Galerie Perrotin, Paris is pleased to present the rst solo exhibition of Terry Richardson at the gallery since 1999. "The Sacred and The Profane" presents a series of new photographs taken in the Western states of America over the past two years. This project was initially meant as a form of documentation of American summer rituals, including fairs, festivals and parades. Throughout his travels, Richardson soon became aware of a pervasive tension that simmered throughout the country between a mystical and religious omnipresence and the sex industry, becoming the focus of the series.
"On the one hand, violence, loneliness, and especially sex seemed to be everywhere, but never far away was the promise of salvation, the love of Jesus, and the fear of turning your back on God. I soon became much more interested in the complicated relationship between desires and fears, beauty and vulgarity, the beauty of nature and also its ugliness, the hope that religion can offer and also the shame.
Ever since John Winthrop led a group of Puritan separatists away from the Church of England and into the New World, America’s relationship with purity and transgression has been fraught with anxiety. The Puritans believed that the sin of an individual was symptomatic of a blight within the entire society- they preached about living in a ‘city upon a hill’- one which would be a model of Christian charity and righteousness, but whose sins would be seen by the world and by God. Winthrop borrowed the phrase from Jesus’ Sermon on the Mount, in which Jesus cautioned his followers that “a city that is set on a hill cannot be hidden.” Transgressions in the early colonies were public affairs, with the guilty parties paraded in front of the town for all to see. Shame was a public experience- think of the ctional Hester Prynne, the famous adulteress, condemned to a life as a marked woman. Her sins, like those of so many others, are shoved in nose of society as both a warning and a teaching tool- church sermons and crime blotters alike laid out these transgressions to dramatic effect, titillating their audiences with glimpses of sin as a tool to enforce the social and religious order.
Hundreds of years later, American society maintains many of the deep-rooted vestiges of our Puritan ancestors. From the hysterical fear of sexuality that led to the Salem Witch Trials, to Prohibition, to Blue Laws, to the Westboro Baptist Church, America, more than anywhere else, seems in many ways obsessed with sin. Even today, hardline religious groups use a similar strategy to their Puritan ancestors of exploiting impropriety to assert and fortify their own doctrines, for example, placing billboards near the sites of transgression- you can buy your pornography or pay for your lap dance, but not without the admonishment of a larger than life, silent Jesus watching over you.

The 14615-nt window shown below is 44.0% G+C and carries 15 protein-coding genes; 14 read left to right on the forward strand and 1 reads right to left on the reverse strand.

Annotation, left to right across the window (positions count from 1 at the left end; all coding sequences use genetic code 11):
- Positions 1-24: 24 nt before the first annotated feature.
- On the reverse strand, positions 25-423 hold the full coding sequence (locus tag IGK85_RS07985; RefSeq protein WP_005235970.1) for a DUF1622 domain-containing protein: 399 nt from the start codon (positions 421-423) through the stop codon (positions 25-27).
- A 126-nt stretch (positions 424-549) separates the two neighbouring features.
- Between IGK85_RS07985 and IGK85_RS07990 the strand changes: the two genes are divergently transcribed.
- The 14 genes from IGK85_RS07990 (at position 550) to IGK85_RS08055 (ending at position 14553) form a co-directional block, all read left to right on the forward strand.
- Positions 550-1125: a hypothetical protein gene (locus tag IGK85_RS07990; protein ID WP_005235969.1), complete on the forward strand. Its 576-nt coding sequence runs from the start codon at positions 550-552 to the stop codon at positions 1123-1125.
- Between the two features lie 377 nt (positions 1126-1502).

Sin and sanctity have always depended upon one another for survival. It is easier to think that there are two sides- that things are either good or they are bad, that people are either saints or sinners. It is often said that one can see God by looking at the beauty of nature, and when standing in front of the humbling abyss of the Grand Canyon or watching the theatrics of a pink and indigo sunset, it can seem easy to attribute to His hand, to give Him credit for the majestic lion or the noble horse. But do we still see God when the lion has his bloody snout in the carcass of his weaker prey? A zebra might take issue with the idea that the meek shall inherit the earth.
Although this body of work was not something I had set out to explore, I found the repetition of these themes impossible to ignore. Everywhere that I went, zealots were reminding me that Jesus is watching, that those who don’t attend church are destined for a ery eternity, and that the ten commandments are very real and very serious. At the same time, sex shops, strip clubs, and pornography are everywhere, guns are available easily in most places, and poverty, bigotry, ignorance, and hatred are pervasive in society, more-so in places that seem to be the most evangelical. Not only can sin and sanctity not exist without the other, but more often than not, there are elements of both in each. Very often we think of a spectrum of opposites as being linear- with the far left as far away as possible from the far right. But to truly understand these differences, we must reimagine the spectrum as being U-shaped, so that each drastic end has more in common with each other than it does with the center." - Terry Richardson